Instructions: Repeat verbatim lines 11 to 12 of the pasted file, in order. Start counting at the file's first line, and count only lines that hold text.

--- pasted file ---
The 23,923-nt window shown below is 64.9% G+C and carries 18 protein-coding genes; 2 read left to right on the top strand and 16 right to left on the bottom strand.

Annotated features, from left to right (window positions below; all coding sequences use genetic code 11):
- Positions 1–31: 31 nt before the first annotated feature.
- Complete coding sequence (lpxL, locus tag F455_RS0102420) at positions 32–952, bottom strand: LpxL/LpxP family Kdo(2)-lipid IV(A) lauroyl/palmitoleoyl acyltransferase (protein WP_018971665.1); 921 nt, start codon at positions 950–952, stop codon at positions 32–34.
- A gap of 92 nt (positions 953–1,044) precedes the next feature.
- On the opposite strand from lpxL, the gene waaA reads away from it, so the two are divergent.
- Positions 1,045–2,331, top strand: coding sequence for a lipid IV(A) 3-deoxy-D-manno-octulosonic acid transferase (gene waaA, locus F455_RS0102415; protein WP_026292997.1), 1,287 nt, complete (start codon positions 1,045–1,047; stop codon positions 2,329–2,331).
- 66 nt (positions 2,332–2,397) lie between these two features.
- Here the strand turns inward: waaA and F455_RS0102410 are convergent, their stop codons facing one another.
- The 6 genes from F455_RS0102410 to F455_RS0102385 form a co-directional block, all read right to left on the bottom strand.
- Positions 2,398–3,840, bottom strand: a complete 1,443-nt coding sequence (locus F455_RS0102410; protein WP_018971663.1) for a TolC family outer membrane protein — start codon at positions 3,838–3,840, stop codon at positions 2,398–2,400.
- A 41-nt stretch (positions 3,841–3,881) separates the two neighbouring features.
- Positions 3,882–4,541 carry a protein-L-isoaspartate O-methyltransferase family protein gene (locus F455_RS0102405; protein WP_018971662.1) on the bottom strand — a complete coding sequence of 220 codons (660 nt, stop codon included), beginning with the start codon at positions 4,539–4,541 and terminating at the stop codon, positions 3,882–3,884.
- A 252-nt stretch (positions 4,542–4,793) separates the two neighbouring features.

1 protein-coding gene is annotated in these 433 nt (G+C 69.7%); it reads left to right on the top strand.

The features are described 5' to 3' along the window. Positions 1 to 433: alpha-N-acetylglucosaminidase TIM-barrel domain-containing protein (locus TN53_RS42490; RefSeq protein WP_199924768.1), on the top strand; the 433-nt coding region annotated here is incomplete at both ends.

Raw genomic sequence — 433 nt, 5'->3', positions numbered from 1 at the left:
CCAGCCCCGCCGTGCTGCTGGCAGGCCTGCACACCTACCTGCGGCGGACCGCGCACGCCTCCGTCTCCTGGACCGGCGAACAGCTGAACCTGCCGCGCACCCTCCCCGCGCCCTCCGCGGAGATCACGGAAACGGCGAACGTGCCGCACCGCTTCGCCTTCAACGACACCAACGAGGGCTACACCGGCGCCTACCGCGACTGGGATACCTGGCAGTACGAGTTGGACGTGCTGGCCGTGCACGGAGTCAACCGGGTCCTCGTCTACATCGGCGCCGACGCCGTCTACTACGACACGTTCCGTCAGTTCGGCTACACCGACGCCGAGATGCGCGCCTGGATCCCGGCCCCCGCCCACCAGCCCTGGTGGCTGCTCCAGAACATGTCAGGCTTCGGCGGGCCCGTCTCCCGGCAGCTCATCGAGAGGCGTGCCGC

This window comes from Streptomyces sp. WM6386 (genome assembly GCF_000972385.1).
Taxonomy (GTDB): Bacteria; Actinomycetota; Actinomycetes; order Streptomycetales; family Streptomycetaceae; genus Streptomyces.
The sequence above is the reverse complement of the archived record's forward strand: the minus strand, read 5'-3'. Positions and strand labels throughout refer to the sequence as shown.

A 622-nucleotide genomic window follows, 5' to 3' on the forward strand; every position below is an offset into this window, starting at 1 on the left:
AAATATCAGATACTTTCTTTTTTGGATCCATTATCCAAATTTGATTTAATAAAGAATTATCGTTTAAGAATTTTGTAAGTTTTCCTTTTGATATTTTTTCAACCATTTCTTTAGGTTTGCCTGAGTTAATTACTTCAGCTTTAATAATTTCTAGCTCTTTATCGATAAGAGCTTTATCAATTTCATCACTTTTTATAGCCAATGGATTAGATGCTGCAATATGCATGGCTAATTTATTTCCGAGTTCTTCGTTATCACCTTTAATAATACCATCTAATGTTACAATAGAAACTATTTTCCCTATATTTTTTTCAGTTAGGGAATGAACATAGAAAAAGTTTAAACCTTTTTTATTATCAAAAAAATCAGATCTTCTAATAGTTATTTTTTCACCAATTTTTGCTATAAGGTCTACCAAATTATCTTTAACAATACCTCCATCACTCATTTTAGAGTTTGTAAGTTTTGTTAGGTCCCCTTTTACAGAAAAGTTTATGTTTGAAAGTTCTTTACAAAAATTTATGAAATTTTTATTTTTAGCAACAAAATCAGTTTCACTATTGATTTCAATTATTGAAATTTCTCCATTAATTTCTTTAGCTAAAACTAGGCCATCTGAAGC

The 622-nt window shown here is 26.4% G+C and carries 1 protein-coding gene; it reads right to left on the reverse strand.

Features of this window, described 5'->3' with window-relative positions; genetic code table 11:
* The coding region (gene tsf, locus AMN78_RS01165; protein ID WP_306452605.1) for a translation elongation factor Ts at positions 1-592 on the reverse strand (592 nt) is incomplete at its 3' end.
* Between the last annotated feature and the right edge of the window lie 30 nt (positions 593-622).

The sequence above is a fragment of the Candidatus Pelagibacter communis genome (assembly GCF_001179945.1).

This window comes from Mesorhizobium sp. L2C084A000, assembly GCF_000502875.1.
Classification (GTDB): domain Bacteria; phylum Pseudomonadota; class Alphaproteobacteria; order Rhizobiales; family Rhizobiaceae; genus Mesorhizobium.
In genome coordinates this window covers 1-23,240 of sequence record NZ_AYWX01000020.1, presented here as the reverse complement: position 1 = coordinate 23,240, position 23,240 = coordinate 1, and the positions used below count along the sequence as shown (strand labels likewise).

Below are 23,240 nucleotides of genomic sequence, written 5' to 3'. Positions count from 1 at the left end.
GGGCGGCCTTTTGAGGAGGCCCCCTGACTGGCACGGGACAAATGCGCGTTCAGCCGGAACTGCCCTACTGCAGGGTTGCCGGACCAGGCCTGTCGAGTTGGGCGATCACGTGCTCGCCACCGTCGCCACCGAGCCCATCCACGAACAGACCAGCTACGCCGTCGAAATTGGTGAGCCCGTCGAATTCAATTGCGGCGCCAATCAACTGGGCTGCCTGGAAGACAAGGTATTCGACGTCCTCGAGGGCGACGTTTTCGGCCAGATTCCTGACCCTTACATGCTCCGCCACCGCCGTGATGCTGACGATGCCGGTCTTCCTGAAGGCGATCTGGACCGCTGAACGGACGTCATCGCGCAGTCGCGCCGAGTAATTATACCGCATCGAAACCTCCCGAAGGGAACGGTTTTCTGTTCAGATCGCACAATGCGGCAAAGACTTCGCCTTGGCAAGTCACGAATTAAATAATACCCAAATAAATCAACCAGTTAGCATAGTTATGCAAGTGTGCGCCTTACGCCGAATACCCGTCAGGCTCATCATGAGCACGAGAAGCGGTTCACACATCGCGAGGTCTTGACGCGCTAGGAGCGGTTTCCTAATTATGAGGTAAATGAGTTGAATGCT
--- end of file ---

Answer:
- Positions 2,398–3,840, bottom strand: a complete 1,443-nt coding sequence (locus F455_RS0102410; protein WP_018971663.1) for a TolC family outer membrane protein — start codon at positions 3,838–3,840, stop codon at positions 2,398–2,400.
- A 41-nt stretch (positions 3,841–3,881) separates the two neighbouring features.